HYDERABAD: Water researchers and academics have called for introducing spate irrigation system to harness floods and channelise floodwater from swollen rivers and hill torrents to fields through a network of channels.

They regretted that Sindh had not formulated any policy nor put in place a regulatory system to manage spate water and urged the government to adopt an efficient water management system to meet the needs of a growing population.

They were speaking at a workshop on “spate irrigation: potential and challenges in Sindh” organised on Friday by the Research & Development Foundation (RDF) and US-Pakistan Centre for Advanced Studies in Water (USPCASW) in collaboration with Oxfam Novib and The University of Utah.

The spate irrigation method is the art and science of water management unique to semi-arid environments. It uses seasonal floods to fill water storage canals by diverting floodwater from rivers to fields through a network of primary, secondary and sometimes tertiary channels.

The vice chancellor of Mehran University of Engineering and Technology, Dr Mohammad Aslam Uqaili, said that one should come out from his or her comfort zones in order to become a successful scientist.

The researchers in past used to attain great achievements with their idiosyncratic behaviour and took abnormalities as research opportunities, hence most of the successful scientists in the world were known among people as abnormal persons because they did work for their desired fields beyond normal limits, he said.

He said that considering depleting water resources this precious commodity needed to be conserved and properly utilised for irrigation in order to get required production.

He said that water sector in the country needed researchers, who could work in applied research in various water related fields. The USPCASW and MUET were endeavouring for this cause by educating next generation of scientists, engineers and policymakers through innovative academic programmes on water to focus on applied research and solve the country’s contemporary water problems, he said.

He urged the participants of the workshop, especially newly enrolled students of MS, PhD in USPCASW, to engage in water research in its neglected fields like spate irrigation system and other various applications.

He said that per capita water availability was on the decrease in the country and freshwater bodies were not adequate enough to meet needs of a growing population. Students should bring in new ideas for water management and learn from new concepts of integrated water management, he said.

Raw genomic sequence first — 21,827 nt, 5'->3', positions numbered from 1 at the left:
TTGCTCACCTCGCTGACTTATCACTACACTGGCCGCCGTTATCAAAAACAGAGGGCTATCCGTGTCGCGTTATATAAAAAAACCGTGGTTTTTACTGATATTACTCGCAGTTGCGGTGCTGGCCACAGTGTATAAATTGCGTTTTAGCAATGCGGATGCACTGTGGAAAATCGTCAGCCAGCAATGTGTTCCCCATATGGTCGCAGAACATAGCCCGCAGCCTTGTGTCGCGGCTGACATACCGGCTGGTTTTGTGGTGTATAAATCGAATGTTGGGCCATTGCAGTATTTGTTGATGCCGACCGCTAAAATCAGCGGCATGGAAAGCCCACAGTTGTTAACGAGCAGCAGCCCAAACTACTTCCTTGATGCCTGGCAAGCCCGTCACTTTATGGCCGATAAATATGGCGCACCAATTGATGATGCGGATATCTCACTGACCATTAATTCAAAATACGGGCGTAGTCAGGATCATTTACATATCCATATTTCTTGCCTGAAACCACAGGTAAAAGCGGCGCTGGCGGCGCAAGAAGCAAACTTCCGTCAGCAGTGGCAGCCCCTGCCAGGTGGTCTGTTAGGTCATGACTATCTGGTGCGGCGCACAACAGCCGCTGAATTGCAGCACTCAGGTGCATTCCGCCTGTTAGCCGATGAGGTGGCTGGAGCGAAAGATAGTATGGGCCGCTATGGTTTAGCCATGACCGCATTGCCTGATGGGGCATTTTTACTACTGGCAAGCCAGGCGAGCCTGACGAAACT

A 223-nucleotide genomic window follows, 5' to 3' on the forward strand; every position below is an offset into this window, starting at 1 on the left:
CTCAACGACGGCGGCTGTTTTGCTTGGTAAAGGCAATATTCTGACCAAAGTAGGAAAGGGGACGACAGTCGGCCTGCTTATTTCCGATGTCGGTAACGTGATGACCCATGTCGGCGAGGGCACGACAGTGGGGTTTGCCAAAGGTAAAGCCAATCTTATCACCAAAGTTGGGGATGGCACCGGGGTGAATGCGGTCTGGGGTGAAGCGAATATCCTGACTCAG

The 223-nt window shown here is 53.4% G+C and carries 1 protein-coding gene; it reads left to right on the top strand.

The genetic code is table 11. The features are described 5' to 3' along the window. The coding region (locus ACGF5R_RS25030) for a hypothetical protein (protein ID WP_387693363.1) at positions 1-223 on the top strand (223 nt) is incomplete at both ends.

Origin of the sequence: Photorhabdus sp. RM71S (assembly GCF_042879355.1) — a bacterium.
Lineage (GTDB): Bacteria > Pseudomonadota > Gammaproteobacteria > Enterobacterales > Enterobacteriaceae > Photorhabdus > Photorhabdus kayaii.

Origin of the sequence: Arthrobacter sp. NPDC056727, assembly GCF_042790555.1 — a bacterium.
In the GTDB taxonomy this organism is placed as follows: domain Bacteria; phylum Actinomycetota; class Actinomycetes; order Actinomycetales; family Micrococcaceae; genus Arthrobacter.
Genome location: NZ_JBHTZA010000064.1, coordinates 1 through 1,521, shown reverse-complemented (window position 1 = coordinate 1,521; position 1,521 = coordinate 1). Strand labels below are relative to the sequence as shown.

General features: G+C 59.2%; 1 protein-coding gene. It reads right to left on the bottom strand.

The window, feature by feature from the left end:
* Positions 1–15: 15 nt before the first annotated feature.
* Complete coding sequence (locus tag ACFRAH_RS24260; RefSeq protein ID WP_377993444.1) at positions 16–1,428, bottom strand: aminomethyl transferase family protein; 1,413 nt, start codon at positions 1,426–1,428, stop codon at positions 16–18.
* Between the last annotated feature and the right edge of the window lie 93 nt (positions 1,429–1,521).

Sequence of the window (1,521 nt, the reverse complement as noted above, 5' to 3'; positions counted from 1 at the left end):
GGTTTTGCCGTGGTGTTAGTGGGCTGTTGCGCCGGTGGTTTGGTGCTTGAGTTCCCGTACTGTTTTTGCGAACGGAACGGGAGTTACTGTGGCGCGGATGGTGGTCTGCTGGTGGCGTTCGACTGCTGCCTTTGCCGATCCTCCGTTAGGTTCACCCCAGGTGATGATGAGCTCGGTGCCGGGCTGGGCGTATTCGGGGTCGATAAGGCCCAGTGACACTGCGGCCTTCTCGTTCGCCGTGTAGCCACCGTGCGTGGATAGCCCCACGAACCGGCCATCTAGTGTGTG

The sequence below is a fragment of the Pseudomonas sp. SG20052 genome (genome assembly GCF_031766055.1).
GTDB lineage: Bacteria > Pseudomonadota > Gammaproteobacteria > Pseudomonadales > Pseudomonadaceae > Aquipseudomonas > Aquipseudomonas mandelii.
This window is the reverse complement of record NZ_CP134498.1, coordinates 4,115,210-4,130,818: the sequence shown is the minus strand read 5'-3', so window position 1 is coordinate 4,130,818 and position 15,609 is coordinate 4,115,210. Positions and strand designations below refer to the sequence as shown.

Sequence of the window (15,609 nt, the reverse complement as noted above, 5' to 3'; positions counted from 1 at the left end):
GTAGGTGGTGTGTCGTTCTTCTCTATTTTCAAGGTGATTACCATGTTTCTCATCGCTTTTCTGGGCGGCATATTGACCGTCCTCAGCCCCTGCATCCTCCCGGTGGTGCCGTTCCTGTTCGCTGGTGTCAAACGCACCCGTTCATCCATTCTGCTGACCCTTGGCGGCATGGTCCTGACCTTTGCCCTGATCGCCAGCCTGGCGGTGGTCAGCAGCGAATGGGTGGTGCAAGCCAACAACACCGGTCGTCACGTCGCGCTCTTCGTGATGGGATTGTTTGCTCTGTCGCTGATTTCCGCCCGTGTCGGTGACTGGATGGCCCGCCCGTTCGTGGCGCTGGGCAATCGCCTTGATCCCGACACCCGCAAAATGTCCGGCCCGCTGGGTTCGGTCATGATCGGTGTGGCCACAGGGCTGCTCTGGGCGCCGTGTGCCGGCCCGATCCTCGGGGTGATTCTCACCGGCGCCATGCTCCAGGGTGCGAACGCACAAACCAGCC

He advised them to engage with community in their respective research fields to provide maximum benefit to society which was the ultimate beneficiary of academic-industrial applied research.

USPCASW Director Dr Bakhshal Khan Lashari expressed concern over the fact that farmers were not able to get required productivity from wheat and other crops and said it was now up to the young researchers to find solutions to the farmers’ issues to get desired production with optimal use of water.

He said that they had had organised the first workshop for newly enrolled students of USPCASW and such workshops and seminars would be held in partnership with different academic institutes and research organisations to benefit students of USPCASW.

RDF head of programmes Ashfaq Soomro said that Pakistan was rapidly becoming a water scarce country and effective management of water resources was the need of the hour while spate irrigation management could play a vital role in flood management and drought mitigation.

He said that students of USPCASW should take spate irrigation as a priority area for research and RDF would provide them internship opportunities in this regard.

Karim Nawaz, Dr Kamran Ansari, Dr Altaf Siyal and Prof Munir Babar delivered lectures on potential and challenges of spate irrigation in Sindh and Pakistan. Karim Nawaz said that spate irrigation was the second largest source of irrigation in Sindh after Indus basin irrigation system which must be managed to improve economic wellbeing of rural communities, which were dependent on hill torrents.

Published in Dawn, September 5th, 2015

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